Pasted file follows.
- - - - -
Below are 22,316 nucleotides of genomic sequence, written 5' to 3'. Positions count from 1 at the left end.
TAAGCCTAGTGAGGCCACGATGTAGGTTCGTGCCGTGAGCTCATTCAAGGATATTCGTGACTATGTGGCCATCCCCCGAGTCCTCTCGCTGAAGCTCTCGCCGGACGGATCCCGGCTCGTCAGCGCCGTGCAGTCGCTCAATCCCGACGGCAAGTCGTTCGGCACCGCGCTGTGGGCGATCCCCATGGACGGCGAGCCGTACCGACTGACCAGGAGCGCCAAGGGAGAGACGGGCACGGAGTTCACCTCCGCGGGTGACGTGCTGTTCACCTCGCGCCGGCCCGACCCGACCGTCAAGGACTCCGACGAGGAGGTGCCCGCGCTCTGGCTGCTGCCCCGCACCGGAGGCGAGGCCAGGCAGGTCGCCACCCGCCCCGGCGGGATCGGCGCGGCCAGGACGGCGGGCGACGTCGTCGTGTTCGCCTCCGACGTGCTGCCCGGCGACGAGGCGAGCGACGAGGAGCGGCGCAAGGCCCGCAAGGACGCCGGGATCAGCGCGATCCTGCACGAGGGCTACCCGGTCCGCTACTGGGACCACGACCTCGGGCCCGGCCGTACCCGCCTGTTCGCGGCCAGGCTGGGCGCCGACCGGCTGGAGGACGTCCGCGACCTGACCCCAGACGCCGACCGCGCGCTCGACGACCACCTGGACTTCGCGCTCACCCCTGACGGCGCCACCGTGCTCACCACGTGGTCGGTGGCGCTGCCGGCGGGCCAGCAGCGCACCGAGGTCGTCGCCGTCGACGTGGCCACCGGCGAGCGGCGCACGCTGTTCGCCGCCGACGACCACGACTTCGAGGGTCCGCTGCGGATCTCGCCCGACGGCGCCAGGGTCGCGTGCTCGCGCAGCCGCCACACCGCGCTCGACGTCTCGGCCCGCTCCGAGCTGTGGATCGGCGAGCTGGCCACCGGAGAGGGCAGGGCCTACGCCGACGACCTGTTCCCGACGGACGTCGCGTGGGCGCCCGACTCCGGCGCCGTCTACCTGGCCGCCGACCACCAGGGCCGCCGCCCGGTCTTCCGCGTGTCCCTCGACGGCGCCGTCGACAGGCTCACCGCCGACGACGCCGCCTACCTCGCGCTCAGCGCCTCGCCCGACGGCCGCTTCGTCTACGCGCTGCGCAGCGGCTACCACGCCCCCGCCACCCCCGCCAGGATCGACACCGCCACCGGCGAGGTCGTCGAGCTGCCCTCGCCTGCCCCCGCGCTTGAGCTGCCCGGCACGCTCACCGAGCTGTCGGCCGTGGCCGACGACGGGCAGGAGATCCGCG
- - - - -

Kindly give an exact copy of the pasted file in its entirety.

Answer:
Below are 22,316 nucleotides of genomic sequence, written 5' to 3'. Positions count from 1 at the left end.
TAAGCCTAGTGAGGCCACGATGTAGGTTCGTGCCGTGAGCTCATTCAAGGATATTCGTGACTATGTGGCCATCCCCCGAGTCCTCTCGCTGAAGCTCTCGCCGGACGGATCCCGGCTCGTCAGCGCCGTGCAGTCGCTCAATCCCGACGGCAAGTCGTTCGGCACCGCGCTGTGGGCGATCCCCATGGACGGCGAGCCGTACCGACTGACCAGGAGCGCCAAGGGAGAGACGGGCACGGAGTTCACCTCCGCGGGTGACGTGCTGTTCACCTCGCGCCGGCCCGACCCGACCGTCAAGGACTCCGACGAGGAGGTGCCCGCGCTCTGGCTGCTGCCCCGCACCGGAGGCGAGGCCAGGCAGGTCGCCACCCGCCCCGGCGGGATCGGCGCGGCCAGGACGGCGGGCGACGTCGTCGTGTTCGCCTCCGACGTGCTGCCCGGCGACGAGGCGAGCGACGAGGAGCGGCGCAAGGCCCGCAAGGACGCCGGGATCAGCGCGATCCTGCACGAGGGCTACCCGGTCCGCTACTGGGACCACGACCTCGGGCCCGGCCGTACCCGCCTGTTCGCGGCCAGGCTGGGCGCCGACCGGCTGGAGGACGTCCGCGACCTGACCCCAGACGCCGACCGCGCGCTCGACGACCACCTGGACTTCGCGCTCACCCCTGACGGCGCCACCGTGCTCACCACGTGGTCGGTGGCGCTGCCGGCGGGCCAGCAGCGCACCGAGGTCGTCGCCGTCGACGTGGCCACCGGCGAGCGGCGCACGCTGTTCGCCGCCGACGACCACGACTTCGAGGGTCCGCTGCGGATCTCGCCCGACGGCGCCAGGGTCGCGTGCTCGCGCAGCCGCCACACCGCGCTCGACGTCTCGGCCCGCTCCGAGCTGTGGATCGGCGAGCTGGCCACCGGAGAGGGCAGGGCCTACGCCGACGACCTGTTCCCGACGGACGTCGCGTGGGCGCCCGACTCCGGCGCCGTCTACCTGGCCGCCGACCACCAGGGCCGCCGCCCGGTCTTCCGCGTGTCCCTCGACGGCGCCGTCGACAGGCTCACCGCCGACGACGCCGCCTACCTCGCGCTCAGCGCCTCGCCCGACGGCCGCTTCGTCTACGCGCTGCGCAGCGGCTACCACGCCCCCGCCACCCCCGCCAGGATCGACACCGCCACCGGCGAGGTCGTCGAGCTGCCCTCGCCTGCCCCCGCGCTTGAGCTGCCCGGCACGCTCACCGAGCTGTCGGCCGTGGCCGACGACGGGCAGGAGATCCGCG